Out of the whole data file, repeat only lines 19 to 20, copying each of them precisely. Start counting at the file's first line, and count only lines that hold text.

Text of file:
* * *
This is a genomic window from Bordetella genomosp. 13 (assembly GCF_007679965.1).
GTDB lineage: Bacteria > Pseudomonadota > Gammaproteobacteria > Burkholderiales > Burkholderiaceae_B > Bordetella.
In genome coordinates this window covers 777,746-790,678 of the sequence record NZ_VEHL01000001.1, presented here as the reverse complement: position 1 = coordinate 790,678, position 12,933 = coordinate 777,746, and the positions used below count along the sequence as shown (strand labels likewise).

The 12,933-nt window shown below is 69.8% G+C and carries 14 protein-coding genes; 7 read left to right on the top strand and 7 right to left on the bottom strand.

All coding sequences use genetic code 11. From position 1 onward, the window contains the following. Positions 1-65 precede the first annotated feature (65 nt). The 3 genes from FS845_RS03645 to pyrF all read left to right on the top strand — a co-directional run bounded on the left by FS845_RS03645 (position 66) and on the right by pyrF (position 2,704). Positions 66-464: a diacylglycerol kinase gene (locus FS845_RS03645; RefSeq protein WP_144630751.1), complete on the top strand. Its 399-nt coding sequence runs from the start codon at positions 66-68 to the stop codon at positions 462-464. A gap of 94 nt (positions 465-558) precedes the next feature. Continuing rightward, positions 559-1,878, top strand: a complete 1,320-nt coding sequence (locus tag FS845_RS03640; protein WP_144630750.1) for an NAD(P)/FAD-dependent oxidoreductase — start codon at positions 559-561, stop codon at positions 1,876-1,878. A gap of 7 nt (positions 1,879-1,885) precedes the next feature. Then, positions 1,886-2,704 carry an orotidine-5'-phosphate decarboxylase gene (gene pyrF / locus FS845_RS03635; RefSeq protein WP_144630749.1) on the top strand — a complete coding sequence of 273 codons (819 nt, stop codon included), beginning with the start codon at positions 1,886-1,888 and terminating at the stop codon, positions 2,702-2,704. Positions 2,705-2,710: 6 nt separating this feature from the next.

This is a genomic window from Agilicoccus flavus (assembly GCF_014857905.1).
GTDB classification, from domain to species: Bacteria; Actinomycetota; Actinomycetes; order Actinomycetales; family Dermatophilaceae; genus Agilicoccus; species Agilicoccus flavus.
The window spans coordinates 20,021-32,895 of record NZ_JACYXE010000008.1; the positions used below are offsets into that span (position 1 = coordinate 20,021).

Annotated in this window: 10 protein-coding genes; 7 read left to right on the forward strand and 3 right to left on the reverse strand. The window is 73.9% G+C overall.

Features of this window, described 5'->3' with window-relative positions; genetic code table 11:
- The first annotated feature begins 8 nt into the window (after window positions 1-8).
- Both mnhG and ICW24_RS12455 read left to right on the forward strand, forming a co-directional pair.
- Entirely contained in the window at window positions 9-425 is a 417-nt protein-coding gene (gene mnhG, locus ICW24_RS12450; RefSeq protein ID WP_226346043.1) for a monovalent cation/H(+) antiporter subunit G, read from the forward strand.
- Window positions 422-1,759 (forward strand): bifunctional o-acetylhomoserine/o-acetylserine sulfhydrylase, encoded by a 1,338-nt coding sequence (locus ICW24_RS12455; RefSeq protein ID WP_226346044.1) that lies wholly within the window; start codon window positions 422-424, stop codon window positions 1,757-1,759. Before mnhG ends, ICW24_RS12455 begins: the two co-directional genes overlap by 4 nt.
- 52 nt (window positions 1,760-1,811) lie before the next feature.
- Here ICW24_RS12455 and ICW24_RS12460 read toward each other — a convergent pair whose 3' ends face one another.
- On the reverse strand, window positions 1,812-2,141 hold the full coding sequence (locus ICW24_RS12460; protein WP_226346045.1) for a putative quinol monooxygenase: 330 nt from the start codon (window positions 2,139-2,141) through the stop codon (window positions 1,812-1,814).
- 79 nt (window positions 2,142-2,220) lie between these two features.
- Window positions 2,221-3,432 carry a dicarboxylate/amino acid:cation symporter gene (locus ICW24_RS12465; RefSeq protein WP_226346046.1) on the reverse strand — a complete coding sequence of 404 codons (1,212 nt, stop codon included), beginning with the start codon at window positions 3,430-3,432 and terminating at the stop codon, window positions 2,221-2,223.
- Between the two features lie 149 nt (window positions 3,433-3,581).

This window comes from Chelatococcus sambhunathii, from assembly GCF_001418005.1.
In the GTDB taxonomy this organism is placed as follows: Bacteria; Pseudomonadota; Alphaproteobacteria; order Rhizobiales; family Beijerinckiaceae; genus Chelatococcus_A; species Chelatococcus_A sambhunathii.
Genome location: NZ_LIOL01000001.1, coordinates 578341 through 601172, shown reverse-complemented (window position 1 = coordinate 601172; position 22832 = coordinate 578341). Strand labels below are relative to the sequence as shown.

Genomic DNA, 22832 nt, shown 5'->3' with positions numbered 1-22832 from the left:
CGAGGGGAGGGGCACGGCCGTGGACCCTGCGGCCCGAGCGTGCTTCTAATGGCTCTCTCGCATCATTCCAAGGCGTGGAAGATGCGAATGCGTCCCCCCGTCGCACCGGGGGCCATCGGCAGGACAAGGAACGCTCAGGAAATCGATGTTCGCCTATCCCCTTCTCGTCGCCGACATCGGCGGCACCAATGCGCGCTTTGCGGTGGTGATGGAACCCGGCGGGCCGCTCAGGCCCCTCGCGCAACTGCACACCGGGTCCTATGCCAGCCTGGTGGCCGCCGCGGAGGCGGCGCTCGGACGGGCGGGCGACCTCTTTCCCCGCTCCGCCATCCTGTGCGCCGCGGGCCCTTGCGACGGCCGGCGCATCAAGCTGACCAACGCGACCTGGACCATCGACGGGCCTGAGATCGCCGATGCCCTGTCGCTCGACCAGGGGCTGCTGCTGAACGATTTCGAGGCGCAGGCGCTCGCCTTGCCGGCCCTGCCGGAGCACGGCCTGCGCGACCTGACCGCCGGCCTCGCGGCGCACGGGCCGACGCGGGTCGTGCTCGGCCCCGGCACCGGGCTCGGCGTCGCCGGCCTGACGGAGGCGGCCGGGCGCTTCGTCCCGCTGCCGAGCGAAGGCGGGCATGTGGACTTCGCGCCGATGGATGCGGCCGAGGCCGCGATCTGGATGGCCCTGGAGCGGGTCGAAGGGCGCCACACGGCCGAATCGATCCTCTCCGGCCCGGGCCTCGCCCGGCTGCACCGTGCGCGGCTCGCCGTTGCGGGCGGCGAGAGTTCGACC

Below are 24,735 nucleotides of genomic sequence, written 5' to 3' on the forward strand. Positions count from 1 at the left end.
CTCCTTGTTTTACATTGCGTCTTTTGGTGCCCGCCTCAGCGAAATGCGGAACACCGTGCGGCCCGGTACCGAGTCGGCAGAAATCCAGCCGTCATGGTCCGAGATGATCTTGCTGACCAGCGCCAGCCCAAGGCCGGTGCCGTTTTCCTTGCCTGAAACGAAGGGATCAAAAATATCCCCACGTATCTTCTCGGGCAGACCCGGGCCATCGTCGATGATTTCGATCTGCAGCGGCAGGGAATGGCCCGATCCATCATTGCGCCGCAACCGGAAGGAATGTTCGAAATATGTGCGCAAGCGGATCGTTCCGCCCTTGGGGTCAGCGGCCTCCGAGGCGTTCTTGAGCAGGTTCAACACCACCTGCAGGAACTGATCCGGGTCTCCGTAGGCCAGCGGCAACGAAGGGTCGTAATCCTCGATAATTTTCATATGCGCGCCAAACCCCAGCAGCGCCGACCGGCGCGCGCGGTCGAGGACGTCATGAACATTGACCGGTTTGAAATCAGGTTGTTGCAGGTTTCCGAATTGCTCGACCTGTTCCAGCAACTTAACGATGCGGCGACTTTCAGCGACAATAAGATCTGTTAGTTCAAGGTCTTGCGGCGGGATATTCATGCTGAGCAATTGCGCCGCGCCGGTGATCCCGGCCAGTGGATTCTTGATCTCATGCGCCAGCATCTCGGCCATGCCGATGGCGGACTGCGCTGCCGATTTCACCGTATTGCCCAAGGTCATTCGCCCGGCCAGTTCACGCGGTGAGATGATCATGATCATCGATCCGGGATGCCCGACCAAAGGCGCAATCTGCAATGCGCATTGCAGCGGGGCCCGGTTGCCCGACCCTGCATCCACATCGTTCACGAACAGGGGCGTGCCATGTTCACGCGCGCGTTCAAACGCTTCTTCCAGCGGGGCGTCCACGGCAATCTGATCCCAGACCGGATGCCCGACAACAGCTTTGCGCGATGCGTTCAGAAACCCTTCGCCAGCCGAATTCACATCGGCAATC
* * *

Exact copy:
- Window positions 2,221-3,432 carry a dicarboxylate/amino acid:cation symporter gene (locus ICW24_RS12465; RefSeq protein WP_226346046.1) on the reverse strand — a complete coding sequence of 404 codons (1,212 nt, stop codon included), beginning with the start codon at window positions 3,430-3,432 and terminating at the stop codon, window positions 2,221-2,223.
- Between the two features lie 149 nt (window positions 3,433-3,581).